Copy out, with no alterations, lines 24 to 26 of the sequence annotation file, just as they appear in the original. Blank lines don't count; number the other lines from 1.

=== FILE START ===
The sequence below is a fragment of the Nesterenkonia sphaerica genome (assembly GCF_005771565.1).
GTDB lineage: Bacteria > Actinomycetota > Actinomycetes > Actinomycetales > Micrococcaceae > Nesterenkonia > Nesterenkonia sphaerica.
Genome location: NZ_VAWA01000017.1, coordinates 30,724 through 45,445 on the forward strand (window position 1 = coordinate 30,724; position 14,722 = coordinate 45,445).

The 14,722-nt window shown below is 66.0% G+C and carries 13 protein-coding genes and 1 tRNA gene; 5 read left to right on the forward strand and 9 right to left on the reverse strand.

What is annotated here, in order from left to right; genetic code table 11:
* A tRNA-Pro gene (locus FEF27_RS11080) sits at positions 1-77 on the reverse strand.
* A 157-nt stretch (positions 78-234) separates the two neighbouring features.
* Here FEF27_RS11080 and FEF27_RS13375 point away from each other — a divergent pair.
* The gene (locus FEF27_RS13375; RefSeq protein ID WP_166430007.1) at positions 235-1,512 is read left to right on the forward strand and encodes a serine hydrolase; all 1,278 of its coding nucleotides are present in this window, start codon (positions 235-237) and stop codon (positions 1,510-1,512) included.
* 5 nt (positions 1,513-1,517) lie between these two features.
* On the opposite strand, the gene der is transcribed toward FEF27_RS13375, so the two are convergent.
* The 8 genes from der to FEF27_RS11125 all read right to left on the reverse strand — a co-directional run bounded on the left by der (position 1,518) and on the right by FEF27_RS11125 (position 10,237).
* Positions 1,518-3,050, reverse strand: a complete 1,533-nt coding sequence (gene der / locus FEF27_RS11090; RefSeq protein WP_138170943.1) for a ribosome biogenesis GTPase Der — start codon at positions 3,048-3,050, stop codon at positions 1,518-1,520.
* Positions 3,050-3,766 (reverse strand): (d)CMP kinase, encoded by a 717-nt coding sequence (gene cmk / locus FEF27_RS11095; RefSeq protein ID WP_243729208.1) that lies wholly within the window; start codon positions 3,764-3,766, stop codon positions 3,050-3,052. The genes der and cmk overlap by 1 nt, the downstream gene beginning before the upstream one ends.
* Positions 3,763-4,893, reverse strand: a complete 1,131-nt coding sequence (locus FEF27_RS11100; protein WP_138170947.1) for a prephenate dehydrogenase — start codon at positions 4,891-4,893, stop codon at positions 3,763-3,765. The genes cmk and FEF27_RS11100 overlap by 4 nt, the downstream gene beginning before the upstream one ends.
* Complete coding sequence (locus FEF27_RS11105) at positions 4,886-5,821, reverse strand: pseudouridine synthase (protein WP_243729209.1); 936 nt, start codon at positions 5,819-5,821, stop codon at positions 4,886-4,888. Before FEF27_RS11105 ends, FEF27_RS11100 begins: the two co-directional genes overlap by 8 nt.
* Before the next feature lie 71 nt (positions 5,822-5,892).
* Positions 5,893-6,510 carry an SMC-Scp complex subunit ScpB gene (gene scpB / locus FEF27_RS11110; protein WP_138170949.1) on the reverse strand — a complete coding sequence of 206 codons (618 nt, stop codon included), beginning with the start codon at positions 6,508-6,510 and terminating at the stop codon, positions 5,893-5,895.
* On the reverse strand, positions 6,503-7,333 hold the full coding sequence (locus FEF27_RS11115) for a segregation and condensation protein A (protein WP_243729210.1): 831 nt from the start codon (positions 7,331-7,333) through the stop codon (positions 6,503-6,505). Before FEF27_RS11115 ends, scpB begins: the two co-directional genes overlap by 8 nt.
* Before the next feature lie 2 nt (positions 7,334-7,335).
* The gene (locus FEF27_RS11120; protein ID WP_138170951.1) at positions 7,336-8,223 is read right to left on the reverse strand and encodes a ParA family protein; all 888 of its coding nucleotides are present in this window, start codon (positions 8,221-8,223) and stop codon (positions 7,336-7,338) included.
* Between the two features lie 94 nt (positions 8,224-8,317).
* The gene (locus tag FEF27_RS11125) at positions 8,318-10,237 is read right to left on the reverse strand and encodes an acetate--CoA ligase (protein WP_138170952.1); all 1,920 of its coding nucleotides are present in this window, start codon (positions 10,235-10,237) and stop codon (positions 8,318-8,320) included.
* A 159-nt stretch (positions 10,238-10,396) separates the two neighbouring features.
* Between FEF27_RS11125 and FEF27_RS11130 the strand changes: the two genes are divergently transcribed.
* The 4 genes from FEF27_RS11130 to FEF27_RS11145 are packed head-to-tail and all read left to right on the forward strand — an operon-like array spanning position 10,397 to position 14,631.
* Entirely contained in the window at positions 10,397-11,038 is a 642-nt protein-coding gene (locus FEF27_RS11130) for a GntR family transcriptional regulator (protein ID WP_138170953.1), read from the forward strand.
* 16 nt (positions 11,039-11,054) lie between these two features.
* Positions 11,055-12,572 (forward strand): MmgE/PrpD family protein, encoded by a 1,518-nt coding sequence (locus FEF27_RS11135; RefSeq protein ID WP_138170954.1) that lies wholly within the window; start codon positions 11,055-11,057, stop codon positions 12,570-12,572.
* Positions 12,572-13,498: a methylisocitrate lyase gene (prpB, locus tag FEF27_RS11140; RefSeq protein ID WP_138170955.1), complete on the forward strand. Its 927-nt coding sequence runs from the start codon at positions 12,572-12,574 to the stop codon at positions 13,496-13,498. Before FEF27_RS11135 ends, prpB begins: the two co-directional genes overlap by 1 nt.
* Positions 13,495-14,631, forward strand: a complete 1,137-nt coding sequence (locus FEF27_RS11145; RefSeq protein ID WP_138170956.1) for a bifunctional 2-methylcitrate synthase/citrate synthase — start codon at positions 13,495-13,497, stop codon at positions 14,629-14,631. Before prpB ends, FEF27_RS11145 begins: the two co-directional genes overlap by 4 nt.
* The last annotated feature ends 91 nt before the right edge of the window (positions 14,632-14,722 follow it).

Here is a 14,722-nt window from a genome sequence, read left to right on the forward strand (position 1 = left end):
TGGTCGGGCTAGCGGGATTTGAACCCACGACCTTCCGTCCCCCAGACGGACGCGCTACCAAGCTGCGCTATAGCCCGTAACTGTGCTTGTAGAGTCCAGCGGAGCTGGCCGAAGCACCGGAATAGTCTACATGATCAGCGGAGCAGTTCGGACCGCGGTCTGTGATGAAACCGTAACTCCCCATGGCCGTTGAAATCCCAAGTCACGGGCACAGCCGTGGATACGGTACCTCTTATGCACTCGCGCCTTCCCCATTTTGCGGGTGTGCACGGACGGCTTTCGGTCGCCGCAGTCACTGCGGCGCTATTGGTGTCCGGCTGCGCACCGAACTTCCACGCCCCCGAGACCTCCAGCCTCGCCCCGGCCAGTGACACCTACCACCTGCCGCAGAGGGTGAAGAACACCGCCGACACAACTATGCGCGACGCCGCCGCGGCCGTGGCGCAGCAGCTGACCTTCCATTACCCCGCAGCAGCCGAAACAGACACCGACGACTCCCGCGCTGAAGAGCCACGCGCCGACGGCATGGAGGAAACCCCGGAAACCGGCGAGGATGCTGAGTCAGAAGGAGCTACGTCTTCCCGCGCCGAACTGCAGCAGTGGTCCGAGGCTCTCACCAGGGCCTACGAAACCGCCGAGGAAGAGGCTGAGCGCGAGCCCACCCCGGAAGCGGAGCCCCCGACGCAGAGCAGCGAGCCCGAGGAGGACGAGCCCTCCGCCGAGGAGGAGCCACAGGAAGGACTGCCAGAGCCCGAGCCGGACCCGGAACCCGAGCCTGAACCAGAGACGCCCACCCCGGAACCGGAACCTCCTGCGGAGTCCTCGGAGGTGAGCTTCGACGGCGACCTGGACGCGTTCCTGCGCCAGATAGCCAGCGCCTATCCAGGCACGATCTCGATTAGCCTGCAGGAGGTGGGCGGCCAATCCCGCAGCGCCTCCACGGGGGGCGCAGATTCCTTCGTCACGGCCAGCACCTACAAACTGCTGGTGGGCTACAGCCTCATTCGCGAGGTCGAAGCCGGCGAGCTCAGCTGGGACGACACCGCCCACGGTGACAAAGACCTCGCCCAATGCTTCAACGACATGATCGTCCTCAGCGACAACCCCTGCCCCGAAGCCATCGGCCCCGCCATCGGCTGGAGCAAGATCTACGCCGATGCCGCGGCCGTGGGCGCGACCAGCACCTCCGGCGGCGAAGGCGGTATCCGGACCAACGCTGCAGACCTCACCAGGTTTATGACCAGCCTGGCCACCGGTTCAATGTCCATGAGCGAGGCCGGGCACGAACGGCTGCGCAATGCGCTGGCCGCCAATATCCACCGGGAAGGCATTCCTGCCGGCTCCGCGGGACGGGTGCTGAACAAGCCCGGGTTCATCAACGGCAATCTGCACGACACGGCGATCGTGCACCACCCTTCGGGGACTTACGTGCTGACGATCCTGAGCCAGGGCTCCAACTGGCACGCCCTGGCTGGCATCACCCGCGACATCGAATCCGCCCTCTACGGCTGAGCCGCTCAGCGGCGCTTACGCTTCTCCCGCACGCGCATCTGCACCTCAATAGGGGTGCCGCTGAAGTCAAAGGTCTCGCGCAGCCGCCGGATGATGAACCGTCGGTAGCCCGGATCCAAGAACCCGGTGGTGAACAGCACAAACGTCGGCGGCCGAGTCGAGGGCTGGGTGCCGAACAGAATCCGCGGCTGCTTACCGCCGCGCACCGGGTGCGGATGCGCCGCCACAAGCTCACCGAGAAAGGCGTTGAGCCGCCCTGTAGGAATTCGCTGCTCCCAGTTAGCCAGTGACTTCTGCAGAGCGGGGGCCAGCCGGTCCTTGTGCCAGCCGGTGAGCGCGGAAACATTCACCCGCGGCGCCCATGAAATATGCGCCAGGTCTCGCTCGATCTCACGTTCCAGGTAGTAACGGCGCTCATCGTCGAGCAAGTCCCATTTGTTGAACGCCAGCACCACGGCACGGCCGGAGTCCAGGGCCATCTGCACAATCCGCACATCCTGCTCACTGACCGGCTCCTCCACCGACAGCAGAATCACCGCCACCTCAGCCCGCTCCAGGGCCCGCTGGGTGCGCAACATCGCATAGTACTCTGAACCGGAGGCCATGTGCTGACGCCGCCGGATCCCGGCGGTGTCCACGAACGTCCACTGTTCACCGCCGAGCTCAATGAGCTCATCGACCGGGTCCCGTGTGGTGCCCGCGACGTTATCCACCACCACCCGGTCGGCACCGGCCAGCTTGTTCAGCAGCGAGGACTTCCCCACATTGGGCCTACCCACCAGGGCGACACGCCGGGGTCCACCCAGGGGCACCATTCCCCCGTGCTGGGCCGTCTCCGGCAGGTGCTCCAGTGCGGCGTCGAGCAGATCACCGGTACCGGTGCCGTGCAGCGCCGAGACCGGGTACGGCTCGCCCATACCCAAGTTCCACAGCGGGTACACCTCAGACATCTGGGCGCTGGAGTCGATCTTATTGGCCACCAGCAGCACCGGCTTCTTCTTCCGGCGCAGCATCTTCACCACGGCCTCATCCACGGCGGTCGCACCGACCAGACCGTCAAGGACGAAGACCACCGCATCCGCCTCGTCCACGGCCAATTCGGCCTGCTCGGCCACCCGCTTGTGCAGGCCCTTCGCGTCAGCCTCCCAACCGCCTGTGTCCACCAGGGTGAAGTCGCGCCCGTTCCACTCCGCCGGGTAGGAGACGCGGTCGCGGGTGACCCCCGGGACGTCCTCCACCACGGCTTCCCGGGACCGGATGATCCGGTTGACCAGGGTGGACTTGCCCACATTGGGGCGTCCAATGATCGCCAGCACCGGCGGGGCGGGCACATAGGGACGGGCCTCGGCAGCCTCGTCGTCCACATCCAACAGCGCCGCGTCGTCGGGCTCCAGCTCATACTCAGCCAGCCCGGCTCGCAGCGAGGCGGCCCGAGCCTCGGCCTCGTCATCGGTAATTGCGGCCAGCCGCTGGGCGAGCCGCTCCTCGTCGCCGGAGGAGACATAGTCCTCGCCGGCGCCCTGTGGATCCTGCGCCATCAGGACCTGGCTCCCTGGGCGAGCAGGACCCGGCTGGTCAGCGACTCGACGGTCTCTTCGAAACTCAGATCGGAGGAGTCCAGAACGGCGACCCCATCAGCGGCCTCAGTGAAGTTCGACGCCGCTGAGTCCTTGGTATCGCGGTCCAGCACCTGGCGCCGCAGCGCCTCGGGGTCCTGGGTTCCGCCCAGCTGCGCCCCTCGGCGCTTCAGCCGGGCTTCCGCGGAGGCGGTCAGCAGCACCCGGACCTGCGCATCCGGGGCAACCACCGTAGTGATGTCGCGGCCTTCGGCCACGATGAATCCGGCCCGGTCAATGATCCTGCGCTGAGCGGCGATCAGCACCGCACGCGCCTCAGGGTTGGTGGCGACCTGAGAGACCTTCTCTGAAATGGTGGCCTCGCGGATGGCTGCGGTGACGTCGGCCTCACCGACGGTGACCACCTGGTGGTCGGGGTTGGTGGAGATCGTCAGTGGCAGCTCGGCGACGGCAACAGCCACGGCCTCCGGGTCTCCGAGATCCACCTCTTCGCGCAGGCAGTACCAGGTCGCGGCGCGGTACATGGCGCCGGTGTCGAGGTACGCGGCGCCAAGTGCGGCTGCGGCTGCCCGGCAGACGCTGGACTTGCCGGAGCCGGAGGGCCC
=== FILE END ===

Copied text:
* A 159-nt stretch (positions 10,238-10,396) separates the two neighbouring features.
* Between FEF27_RS11125 and FEF27_RS11130 the strand changes: the two genes are divergently transcribed.
* The 4 genes from FEF27_RS11130 to FEF27_RS11145 are packed head-to-tail and all read left to right on the forward strand — an operon-like array spanning position 10,397 to position 14,631.